In spring 2016 Jan Vermeulen and his partner Ann Lust traveled to SEKEM with the Dutch Association of SEKEM Friends. They were so inspired that they offered to share their experience with SEKEM for one year. Ann mainly worked at SEKEM’s baby group and Jan assisted in the agricultural and plumbing departments at the Vocational Training Centre. As Jan is a health consultant and worked with micro-organisms in Belgium, he also introduced effective micro-organisms (EM) as a starter for the composting of kitchen waste and as a cleaning product at SEKEM. With SEKEM News he shares his experiences in Egypt.
I feel a bit like the comic-strip hero Tintin in Egypt, who decided to take the adventure and step out of the comfort zone of daily life. My partner Ann was asked by the Dutch association of SEKEM friends to support the children’s day-care, so I had to ask myself: “What can I do there?”
When we arrived in SEKEM in October 2016, Angela Hofmann (SEKEMs agricultural coordinator and my buddy) started to find out where I could make myself useful. With, among other things, my technical background and experience with various workshops and tools, the SEKEM Vocational Training Center (VTC) became an area that deserved my extra attention.
During my exploration of the technical workshops and after some talks with the teachers, it quickly became apparent that the application of safety rules and the use of personal and machine protection needs to be put more into focus. Hence, I went to work with teachers and students and I felt that everyday progress took place – sometimes out of conviction, usually because they did me a favor… By regularly having a talk with the teachers about their role model, I hope that they become more and more aware of their position and motivate the pupils to work together in creating a healthier and safer working environment.
Learn to reflect
Angela also told me that students should try to reflect more on their work. “What have I done? How and why did I do it? How did I feel about it? Can it be done differently?” For this purpose, all students have now a notebook in which they are supposed to report on a daily basis. The first step was to literally write down what they have done, which materials they used, their working hours, etc.. More and more, I saw that their notes became more comprehensive and I noticed that some teachers started to give their feedback to the student and not simply signed their reports. This was a huge development, where I could sometimes witness interesting discussions between pupils and teachers. Letting hands, head and heart work together is the goal. I also mentioned this literally to the teachers and students, in my ‘best’ Arabic, but especially with sign language and basic English: “Do, think and feel.”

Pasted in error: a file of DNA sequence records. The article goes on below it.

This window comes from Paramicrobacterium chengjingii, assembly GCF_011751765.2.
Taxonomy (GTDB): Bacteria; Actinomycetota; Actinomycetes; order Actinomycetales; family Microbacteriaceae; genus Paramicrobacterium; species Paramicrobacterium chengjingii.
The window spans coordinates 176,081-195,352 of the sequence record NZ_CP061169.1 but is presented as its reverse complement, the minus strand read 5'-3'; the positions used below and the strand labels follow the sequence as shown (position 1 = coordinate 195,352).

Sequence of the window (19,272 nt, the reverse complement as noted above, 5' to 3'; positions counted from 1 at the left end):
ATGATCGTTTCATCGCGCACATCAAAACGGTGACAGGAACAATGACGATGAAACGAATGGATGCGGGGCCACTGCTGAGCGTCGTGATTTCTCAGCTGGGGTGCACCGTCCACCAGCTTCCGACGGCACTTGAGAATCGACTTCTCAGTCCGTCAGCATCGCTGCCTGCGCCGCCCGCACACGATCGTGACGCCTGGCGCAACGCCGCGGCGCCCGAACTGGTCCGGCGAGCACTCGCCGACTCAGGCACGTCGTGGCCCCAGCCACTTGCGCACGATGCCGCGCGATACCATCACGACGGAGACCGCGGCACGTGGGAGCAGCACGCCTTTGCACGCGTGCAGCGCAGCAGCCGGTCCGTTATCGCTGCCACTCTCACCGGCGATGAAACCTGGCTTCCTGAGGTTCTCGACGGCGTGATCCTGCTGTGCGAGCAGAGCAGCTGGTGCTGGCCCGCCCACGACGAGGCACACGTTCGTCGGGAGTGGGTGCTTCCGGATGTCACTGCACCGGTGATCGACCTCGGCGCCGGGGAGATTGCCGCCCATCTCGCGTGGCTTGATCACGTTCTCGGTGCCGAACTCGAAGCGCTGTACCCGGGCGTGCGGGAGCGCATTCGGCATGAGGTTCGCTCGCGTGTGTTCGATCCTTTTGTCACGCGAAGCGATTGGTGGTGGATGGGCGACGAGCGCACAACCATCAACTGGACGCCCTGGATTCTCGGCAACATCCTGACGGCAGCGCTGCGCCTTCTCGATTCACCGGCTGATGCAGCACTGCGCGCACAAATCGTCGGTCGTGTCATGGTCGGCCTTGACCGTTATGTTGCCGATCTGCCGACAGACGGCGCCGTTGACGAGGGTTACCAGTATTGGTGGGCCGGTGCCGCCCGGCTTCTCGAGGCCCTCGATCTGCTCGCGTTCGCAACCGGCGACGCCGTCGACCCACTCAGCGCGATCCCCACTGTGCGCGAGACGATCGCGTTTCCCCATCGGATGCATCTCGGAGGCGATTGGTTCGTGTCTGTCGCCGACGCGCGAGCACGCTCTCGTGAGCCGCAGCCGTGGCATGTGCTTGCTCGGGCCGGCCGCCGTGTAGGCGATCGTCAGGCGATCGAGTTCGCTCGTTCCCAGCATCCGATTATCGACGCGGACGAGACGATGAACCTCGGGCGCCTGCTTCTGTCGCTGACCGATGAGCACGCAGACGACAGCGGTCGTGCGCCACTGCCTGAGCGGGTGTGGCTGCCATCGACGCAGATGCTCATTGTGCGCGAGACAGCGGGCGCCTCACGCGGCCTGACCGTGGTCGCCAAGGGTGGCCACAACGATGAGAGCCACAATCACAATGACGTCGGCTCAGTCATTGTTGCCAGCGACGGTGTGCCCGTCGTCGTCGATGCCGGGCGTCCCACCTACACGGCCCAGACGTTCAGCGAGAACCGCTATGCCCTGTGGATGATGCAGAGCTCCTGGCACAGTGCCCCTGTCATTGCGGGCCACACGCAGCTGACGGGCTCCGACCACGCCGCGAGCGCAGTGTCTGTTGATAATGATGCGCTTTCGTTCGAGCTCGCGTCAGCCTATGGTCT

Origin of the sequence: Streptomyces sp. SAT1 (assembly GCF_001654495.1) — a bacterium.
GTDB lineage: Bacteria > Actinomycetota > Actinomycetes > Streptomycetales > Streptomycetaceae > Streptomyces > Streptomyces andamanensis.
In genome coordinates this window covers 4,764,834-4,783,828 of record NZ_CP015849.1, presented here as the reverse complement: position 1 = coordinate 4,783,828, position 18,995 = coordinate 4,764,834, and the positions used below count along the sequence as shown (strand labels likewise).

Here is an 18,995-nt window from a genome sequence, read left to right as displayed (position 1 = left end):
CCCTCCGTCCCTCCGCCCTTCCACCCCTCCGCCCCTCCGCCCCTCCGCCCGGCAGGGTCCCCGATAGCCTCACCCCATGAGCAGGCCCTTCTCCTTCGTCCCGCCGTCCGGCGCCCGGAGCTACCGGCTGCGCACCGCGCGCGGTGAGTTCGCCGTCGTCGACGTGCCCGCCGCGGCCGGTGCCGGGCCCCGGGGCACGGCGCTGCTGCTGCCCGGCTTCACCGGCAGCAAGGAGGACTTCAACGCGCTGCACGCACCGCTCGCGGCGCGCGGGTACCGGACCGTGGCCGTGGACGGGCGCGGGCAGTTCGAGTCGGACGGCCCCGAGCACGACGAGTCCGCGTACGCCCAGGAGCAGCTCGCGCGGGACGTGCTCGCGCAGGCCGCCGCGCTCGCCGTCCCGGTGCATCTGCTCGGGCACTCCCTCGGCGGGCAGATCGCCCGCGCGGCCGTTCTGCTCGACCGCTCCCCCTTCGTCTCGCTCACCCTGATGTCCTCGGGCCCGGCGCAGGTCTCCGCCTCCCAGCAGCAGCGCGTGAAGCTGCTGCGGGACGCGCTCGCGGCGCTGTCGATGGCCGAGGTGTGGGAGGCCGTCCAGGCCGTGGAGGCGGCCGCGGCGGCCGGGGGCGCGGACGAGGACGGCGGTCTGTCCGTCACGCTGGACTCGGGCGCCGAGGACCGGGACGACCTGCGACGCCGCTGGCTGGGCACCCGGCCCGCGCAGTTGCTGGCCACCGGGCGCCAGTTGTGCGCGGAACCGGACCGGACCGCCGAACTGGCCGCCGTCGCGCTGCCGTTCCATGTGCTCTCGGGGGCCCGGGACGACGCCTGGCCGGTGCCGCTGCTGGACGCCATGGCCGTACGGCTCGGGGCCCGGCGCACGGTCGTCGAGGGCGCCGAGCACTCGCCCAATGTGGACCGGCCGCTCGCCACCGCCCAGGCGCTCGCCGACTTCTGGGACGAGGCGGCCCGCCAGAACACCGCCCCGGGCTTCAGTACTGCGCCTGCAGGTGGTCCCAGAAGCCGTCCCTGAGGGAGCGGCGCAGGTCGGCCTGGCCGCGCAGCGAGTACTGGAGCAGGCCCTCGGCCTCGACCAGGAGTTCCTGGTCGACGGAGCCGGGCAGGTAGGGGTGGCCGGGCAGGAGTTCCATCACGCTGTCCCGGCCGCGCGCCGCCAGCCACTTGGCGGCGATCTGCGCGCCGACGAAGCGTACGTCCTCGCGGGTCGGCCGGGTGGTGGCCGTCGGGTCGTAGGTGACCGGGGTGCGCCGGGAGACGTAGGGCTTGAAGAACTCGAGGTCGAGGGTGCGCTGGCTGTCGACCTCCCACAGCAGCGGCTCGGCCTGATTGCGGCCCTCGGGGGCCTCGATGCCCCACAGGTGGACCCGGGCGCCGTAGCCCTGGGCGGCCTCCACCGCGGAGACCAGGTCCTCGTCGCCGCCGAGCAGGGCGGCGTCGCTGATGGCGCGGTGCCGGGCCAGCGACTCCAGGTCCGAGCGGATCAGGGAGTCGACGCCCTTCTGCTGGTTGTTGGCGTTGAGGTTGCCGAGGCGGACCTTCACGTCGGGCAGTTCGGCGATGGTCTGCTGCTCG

The plumbing workshop
During my daily walks, I discovered the plumbing workshop. I spent several weeks with its teacher Ibrahim and its students to see how they work and what their needs are. The workshop of approximately 25 m2 was far too small to practice all necessary techniques and skills with 23 pupils in 3 grades. Just like in the other VTC departments, these students follow the training structure of 2 days of theoretical subjects and 4 days of practice. The practice often includes solving plumbing problems in the school and in the factories on the farm, such as cleaning drains and repairing leaking faucets or toilets. There, however, was a need for more variation in practical exercises, based on a proper curriculum.
I started to work out a curriculum on the basis of what the Egyptian government imposes and supplemented it with experiences I had from Europe. I then tested it in the reality in SEKEM and in Egypt and also included agricultural irrigation techniques because this is very relevant in Egypt, and was a certain wish of Dr. Ibrahim Abouleish. Gamal El Sayed, the head of the school, thoroughly studied the new curriculum and approved it.
An empty warehouse belonging to NatureTex was suitable for equipping a fully-fledged plumbing workshop. I have made a basic plan for the design and the purchase of tools and materials (financial support is still needed!). At the beginning of September 2017, we could welcome the students in their ‘new’ plumbing workshop and gradually introduced the workplace exercises in the following months. The aim of the training is that the students can work as independent plumbers and become qualified to build and restore irrigation systems in agriculture.
But here, too, success will depend on the teacher’s awareness and the support of the school management to focus constantly on the bigger picture in order to keep up the motivation and patiently transfer the knowledge and skills, again and again. I feel: Many seeds have been planted in a fertile soil.